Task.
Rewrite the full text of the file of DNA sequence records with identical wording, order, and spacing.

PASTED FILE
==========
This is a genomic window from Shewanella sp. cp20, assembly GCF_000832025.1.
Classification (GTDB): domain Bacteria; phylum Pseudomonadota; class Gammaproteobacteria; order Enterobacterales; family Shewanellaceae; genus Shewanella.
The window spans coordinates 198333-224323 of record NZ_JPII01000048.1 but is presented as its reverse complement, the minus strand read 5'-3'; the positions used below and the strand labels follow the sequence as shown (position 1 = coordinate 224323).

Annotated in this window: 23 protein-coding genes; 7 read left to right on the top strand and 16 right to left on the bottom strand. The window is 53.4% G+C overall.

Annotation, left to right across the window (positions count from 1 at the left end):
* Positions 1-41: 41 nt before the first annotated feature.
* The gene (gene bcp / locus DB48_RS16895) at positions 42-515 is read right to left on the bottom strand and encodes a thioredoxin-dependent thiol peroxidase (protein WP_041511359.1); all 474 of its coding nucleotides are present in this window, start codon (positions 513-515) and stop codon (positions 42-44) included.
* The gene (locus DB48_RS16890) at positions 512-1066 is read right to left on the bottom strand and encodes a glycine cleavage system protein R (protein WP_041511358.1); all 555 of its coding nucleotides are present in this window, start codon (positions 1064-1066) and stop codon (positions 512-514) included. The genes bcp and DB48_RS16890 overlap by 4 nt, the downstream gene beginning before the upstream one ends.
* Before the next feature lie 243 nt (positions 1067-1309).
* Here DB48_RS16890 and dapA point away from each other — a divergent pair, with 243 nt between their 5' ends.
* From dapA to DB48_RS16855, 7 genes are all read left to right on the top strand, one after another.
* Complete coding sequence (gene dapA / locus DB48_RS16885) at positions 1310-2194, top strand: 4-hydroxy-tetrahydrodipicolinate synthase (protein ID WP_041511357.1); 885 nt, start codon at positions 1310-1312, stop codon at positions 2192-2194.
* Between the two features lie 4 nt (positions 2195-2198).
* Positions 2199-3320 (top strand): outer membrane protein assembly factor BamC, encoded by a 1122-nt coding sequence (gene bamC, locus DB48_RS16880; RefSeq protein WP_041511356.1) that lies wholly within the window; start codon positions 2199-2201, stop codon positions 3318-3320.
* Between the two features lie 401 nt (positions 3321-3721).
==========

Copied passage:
This is a genomic window from Shewanella sp. cp20, assembly GCF_000832025.1.
Classification (GTDB): domain Bacteria; phylum Pseudomonadota; class Gammaproteobacteria; order Enterobacterales; family Shewanellaceae; genus Shewanella.
The window spans coordinates 198333-224323 of record NZ_JPII01000048.1 but is presented as its reverse complement, the minus strand read 5'-3'; the positions used below and the strand labels follow the sequence as shown (position 1 = coordinate 224323).

Annotated in this window: 23 protein-coding genes; 7 read left to right on the top strand and 16 right to left on the bottom strand. The window is 53.4% G+C overall.

Annotation, left to right across the window (positions count from 1 at the left end):
* Positions 1-41: 41 nt before the first annotated feature.
* The gene (gene bcp / locus DB48_RS16895) at positions 42-515 is read right to left on the bottom strand and encodes a thioredoxin-dependent thiol peroxidase (protein WP_041511359.1); all 474 of its coding nucleotides are present in this window, start codon (positions 513-515) and stop codon (positions 42-44) included.
* The gene (locus DB48_RS16890) at positions 512-1066 is read right to left on the bottom strand and encodes a glycine cleavage system protein R (protein WP_041511358.1); all 555 of its coding nucleotides are present in this window, start codon (positions 1064-1066) and stop codon (positions 512-514) included. The genes bcp and DB48_RS16890 overlap by 4 nt, the downstream gene beginning before the upstream one ends.
* Before the next feature lie 243 nt (positions 1067-1309).
* Here DB48_RS16890 and dapA point away from each other — a divergent pair, with 243 nt between their 5' ends.
* From dapA to DB48_RS16855, 7 genes are all read left to right on the top strand, one after another.
* Complete coding sequence (gene dapA / locus DB48_RS16885) at positions 1310-2194, top strand: 4-hydroxy-tetrahydrodipicolinate synthase (protein ID WP_041511357.1); 885 nt, start codon at positions 1310-1312, stop codon at positions 2192-2194.
* Between the two features lie 4 nt (positions 2195-2198).
* Positions 2199-3320 (top strand): outer membrane protein assembly factor BamC, encoded by a 1122-nt coding sequence (gene bamC, locus DB48_RS16880; RefSeq protein WP_041511356.1) that lies wholly within the window; start codon positions 2199-2201, stop codon positions 3318-3320.
* Between the two features lie 401 nt (positions 3321-3721).